Leafy greens, crisp vegetables and fresh meats will stock the booths every Tuesday at the Green Farmer’s Market until Oct. 8.
Leafy greens, crisp vegetables and fresh meats will stock the booths every Tuesday at the Green Farmer’s Market until Oct. 8. Now in its fifth year, the market opened on June 18 in a new location and welcomed several new vendors for the 2013 season.
This year, the market will take place each Tuesday evening next to the Central Administration Building on Town Park Boulevard. City of Green Communications Manager Valerie Wolford said the market’s new location will provide easier access and a more serene setting.
“Originally, the market was held at Boettler Park — a beautiful, peaceful setting — but not convenient for the majority of people who live or work in Green,” Wolford said. “So we moved the location to the parking lot of the YMCA, which was certainly convenient, but it was still a parking lot. The move to the grassy lot next to the Central Administration fulfills both desires to have a convenient location and a park-like setting.”
The initiative for the weekly market began five years ago after Green Mayor Dick Norton wanted to bring something to the community that focused on combatting the obesity epidemic and celebrating the area’s local agricultural splendor, according to Kim Goodhart, the special events and program coordinator for the city of Green.
Goodhart said vendor rules at the market dictate that only locally-grown or made products may be sold.
“We wanted to instill that we are promoting local as well as healthy,” Goodhart said. “If you come to our market expecting corn right now, you’re not going to get it.”
Goodhart also said that the city visits vendors’ farms and makes sure that they’re not stocking their booths with wholesale products or foods that weren’t grown in the area. It was important to the city to provide an experience unique to Green that set itself apart from places such as the Hartville Marketplace, according to Goodhart.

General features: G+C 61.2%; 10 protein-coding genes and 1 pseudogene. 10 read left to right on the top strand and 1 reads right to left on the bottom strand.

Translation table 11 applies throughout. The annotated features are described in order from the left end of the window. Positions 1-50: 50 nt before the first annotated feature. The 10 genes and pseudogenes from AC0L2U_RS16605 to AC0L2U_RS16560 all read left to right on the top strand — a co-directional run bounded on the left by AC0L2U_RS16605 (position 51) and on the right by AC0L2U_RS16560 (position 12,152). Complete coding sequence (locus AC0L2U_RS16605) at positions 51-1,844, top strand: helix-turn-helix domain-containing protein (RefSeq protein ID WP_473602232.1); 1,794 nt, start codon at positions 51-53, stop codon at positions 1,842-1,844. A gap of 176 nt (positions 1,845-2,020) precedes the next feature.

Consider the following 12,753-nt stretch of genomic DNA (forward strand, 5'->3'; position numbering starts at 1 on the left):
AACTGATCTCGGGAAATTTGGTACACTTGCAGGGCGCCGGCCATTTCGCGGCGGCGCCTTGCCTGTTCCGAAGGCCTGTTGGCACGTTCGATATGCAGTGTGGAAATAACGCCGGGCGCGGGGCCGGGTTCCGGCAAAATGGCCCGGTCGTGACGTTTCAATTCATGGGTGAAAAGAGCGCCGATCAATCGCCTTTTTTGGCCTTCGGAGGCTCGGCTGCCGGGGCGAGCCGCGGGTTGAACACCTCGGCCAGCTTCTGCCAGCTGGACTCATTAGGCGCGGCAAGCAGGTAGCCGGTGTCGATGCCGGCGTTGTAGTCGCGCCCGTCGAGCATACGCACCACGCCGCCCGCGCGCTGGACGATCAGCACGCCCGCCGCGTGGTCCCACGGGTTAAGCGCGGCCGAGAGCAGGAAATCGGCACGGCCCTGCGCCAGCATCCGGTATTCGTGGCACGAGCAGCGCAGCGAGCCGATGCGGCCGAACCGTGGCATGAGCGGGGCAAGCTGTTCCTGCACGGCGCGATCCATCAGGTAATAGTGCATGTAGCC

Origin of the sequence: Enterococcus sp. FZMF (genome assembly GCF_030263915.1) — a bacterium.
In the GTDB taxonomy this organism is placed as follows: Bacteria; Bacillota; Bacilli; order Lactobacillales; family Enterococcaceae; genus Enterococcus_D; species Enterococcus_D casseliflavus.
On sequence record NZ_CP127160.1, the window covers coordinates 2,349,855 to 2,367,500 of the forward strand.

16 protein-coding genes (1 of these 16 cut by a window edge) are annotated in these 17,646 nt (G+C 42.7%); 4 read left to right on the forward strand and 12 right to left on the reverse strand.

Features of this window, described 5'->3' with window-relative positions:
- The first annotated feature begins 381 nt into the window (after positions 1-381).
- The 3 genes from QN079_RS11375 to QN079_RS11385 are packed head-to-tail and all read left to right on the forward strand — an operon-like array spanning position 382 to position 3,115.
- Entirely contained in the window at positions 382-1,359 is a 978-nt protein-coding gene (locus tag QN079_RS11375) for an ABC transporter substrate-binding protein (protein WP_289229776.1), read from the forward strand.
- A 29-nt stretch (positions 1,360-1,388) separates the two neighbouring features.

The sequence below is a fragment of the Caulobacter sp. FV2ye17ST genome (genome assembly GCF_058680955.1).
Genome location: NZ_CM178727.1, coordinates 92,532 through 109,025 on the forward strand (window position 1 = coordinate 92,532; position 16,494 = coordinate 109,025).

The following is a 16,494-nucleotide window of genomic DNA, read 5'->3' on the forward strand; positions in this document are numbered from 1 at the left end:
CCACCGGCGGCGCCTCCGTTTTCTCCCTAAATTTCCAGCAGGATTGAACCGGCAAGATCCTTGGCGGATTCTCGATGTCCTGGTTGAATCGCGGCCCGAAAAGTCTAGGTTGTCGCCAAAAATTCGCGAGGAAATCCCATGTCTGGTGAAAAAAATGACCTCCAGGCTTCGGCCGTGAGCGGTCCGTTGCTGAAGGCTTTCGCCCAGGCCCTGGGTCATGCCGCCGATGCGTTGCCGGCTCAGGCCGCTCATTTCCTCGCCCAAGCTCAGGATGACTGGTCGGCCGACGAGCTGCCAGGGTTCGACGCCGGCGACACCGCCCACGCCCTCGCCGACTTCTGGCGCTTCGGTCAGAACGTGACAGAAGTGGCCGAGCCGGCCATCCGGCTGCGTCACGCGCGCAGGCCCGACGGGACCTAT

Wolford said the farmer’s market experience stands out compared to indoor supermarkets since it’s outdoors and hinges upon farm-to-table transactions.
“Being able to purchase food directly from the farmer or producer is, in itself, an experience unlike what is offered at grocery stores,” she said.
The market welcomes more than 30 venders who offer up produce, meat, honey, baked goods, pierogis and even goat’s milk soaps. New venders this year include American Serenade Coffee, Tea & Wine, Juice Plus, Log Cabin Farms and Olde School Donuts. Wolford said that while many merchants come back each week, the market welcomes new vendors throughout the season. The goal, according to Wolford, is to provide a support system for both vendors and residents.
“These markets are about supporting each other through something so basic — food,” she said. “Shoppers are supporting the local farmer, and farmers are providing quality food at great value for our residents.”
Page 2 of 2 - Musical acts are lined up nearly every week this summer, according to Goodhart, and will include bands that play everything from soft rock to folk music. Acts include Bobby Patetta, One String Short, Lisa Malyuk and Brian Lisik.
Goodhart said the farmer’s market experience is meant to draw a wide variety of people.
“I’m hoping that locally grown fresh produce and vegetables will bring families here,” Goodhart said. “We do try and make it easy, so if you have too much in your hands and don’t want your little ones carrying things, we provide wagons to use.”
Wolford said that along with other city programming, the market is meant to provide both new ways to access food and simultaneously unify residents.
“It brings people together, which is essential to a strong community,” she said.
The market will take place every Tuesday through Oct. 8, rain or shine, from 3 to 8 p.m. at the Central Administration Building, 1755 Town Park Blvd. in Green. For more information, visit www.cityofgreen.com.